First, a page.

Thursday, 10 September 2015

Please, no more research into volunteer motivation

Just the other day I was browsing volunteer management stories online and came across an article published by ProBono Australia entitled, “QLD to investigate volunteer numbers”.

To put the article in context, earlier this year the Australian Bureau of Statistics (ABS) reported the first ever drop in the numbers of people volunteering in Australia: 31 per cent of Australians volunteered compared to 36 per cent just four years ago[1].

In response to this decline, the recent ProBono Australia article states that:

Researchers at Cancer Council Queensland and Griffith University have received a $220,000 Australian Research Council grant to improve understanding of motivations for volunteering. Cancer Council Queensland CEO and lead researcher Professor Jeff Dunn AO said the study could help to improve social and economic well-being by stimulating volunteering.

This grant is one of only nine awarded the ARC Linkage Grant nationally (in Australia) in the field of psychology, and one of two in Queensland.

Professor Dunn is quoted as saying:

“Not for Profits such as Cancer Council Queensland rely heavily on volunteers to carry out work in cancer control, ensuring the delivery of vital community services and fundraising events - which is why it’s imperative we invest time and research into this area.”

“Our aim is to address knowledge gaps about short-term volunteering, to improve uptake of regular volunteering, and to evaluate the economic and social impacts of volunteering."

“It is critical that we understand how we can make short-term volunteering a satisfying experience to encourage longer-term relationships."

“The findings will inform recommendations for sectoral policy and practice on volunteering.”

“At the moment, little is known about why people take up volunteering, and the factors that inspire them to volunteer on a short or long-term basis."

I think these aims are laudable ones. Much more work needs to be done to develop better ways of measuring the impact of volunteering. Research that helps Volunteer Managers and volunteer involving organisations transition people from shorter-term to longer-term (i.e. regular) volunteering is also needed. Both are topics I have blogged about before[2].

However, I do have a major issue with that last quote from Prof Dunn, “At the moment, little is known about why people take up volunteering, and the factors that inspire them to volunteer on a short or long-term basis."

What, you mean like these studies and articles?

Or perhaps Prof Dunn means the 260,000 search results from Google Scholar when you type in “volunteer motivation research”!?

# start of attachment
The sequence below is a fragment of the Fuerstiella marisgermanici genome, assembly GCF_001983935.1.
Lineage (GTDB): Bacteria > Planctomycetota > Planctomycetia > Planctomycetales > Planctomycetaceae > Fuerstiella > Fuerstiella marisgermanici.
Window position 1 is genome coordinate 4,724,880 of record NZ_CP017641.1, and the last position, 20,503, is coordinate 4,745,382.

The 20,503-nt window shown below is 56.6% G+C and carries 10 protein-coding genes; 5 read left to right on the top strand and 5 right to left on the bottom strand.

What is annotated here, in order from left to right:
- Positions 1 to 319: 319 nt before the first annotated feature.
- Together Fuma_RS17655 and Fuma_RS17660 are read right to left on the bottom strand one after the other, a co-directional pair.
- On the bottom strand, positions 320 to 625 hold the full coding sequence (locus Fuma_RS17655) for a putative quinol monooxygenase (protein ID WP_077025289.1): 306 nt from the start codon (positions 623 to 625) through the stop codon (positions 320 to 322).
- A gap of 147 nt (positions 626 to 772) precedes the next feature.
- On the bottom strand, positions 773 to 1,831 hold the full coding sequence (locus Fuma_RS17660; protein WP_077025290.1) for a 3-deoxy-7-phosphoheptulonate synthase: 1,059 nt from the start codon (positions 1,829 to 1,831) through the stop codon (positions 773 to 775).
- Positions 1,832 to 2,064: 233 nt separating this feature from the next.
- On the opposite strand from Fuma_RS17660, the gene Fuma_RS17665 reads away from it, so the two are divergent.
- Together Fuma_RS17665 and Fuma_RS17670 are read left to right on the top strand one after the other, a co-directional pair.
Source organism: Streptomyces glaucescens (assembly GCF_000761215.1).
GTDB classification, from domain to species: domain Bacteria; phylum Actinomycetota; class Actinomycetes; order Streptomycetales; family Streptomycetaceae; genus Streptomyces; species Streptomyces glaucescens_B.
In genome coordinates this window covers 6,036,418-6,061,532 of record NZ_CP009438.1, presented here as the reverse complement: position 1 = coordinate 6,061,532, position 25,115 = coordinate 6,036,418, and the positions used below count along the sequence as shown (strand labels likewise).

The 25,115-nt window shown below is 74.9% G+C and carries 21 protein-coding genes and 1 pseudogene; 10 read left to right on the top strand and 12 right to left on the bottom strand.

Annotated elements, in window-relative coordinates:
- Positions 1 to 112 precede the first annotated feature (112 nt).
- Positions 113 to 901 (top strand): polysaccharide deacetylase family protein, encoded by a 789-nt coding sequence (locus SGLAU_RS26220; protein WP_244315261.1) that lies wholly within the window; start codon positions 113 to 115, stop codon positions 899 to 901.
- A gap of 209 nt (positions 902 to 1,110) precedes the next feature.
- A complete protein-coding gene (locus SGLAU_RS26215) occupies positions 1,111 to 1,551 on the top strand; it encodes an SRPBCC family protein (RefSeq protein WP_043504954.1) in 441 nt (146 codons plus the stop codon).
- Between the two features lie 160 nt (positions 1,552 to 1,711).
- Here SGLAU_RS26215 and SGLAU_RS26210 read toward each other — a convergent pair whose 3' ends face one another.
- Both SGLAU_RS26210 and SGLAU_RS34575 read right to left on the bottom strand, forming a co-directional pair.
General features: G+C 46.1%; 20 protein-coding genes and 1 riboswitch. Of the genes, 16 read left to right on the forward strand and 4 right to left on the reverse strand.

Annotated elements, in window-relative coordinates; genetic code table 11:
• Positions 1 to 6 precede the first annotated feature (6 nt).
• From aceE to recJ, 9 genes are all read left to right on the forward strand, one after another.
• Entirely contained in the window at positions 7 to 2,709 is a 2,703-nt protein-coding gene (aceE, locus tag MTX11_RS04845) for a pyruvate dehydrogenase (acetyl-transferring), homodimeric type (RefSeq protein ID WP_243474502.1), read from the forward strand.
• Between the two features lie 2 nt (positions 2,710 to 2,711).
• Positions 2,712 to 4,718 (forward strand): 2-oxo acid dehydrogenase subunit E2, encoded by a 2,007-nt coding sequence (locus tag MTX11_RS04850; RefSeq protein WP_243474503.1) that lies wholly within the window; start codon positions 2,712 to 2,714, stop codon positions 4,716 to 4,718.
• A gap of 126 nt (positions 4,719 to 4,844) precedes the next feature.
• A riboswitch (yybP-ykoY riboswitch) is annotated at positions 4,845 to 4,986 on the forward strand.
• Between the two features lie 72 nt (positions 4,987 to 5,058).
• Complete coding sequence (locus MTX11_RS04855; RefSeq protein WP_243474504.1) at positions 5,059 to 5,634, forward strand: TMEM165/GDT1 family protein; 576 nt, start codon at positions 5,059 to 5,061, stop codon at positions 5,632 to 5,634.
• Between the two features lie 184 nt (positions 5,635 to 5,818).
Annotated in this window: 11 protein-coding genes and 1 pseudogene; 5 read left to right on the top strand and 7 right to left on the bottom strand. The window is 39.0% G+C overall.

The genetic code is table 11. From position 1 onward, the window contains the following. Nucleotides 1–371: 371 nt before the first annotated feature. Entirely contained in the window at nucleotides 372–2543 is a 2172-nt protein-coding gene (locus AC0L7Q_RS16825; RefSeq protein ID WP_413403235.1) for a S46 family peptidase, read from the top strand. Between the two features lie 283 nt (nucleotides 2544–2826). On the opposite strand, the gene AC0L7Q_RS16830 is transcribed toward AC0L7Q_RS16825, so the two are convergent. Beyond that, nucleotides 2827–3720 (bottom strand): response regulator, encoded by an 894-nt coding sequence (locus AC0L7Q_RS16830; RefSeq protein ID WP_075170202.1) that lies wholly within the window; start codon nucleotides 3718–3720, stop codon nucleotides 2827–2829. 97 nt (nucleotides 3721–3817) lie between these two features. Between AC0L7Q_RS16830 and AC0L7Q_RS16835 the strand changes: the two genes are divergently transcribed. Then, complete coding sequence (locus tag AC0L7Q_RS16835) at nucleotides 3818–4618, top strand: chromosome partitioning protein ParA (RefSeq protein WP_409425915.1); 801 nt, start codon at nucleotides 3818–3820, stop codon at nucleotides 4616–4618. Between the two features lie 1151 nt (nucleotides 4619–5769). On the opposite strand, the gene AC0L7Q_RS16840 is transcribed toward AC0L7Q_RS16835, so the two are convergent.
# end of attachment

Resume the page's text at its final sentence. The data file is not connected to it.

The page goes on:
The fact is that the motivation of people to volunteer is the most over-researched topic in volunteering research. In my opinion it also one of the least helpful areas of research to help Volunteer Managers in their day-to-day work. Why? Because such studies are so generic they actually help you when you have a mix of people wanting to give time all of whom have differing motivations and interests.

As Susan J Ellis says:

“I question the relevance of the question why do people volunteer?; when asked generically. Too many studies (not only those on motivation, I might add) approach volunteers as if they are indistinguishable from one another and are interchangeable parts of some monolith. After all, do we think it’s interesting to ask, why do people take paying jobs?”

I firmly believe that all anyone needs to know about volunteer motivation can be summed up in five points:

  1. Every person’s motivational mix is different
  2. Every person’s motivation mix changes
  3. Every person has a differing mix of altruistic and egoistic reasons for volunteering
  4. Nobody wants to have their time wasted, not matter how little or how much they give
  5. Everybody who volunteers wants to make a difference

So please researchers, no more studies on motivation.

Please funders, no more giving significant amounts of money to study topics that have been explored to death already.

Instead, I encourage anyone who wants to do some academic research on volunteering to take a look at this blog post by Susan J Ellis from 1998 and the associated article Susan wrote for the Journal of Voluntary Action Research back in 1985!

I’ll end with three questions for you to consider and respond via the comments below:

  1. What research questions would you like to see studied?
  2. If you could communicate with academics, what would you want them to know that would be helpful to you?
  3. Have you read any studies that you were able to apply to your work?

  1. For an excellent analysis of the decline and what it might mean for volunteering in Australia take a look at Volunteering Tasmania CEO, Adrienne Piccone’s, excellent blog post, “Is the decline in volunteering cause for panic?”.  ↩

  2. See these three blog posts for example: Five things I’d like to say about calculating the economic value of volunteering; Volunteering: measuring what counts; and Short-term thinking on long-term volunteering.  ↩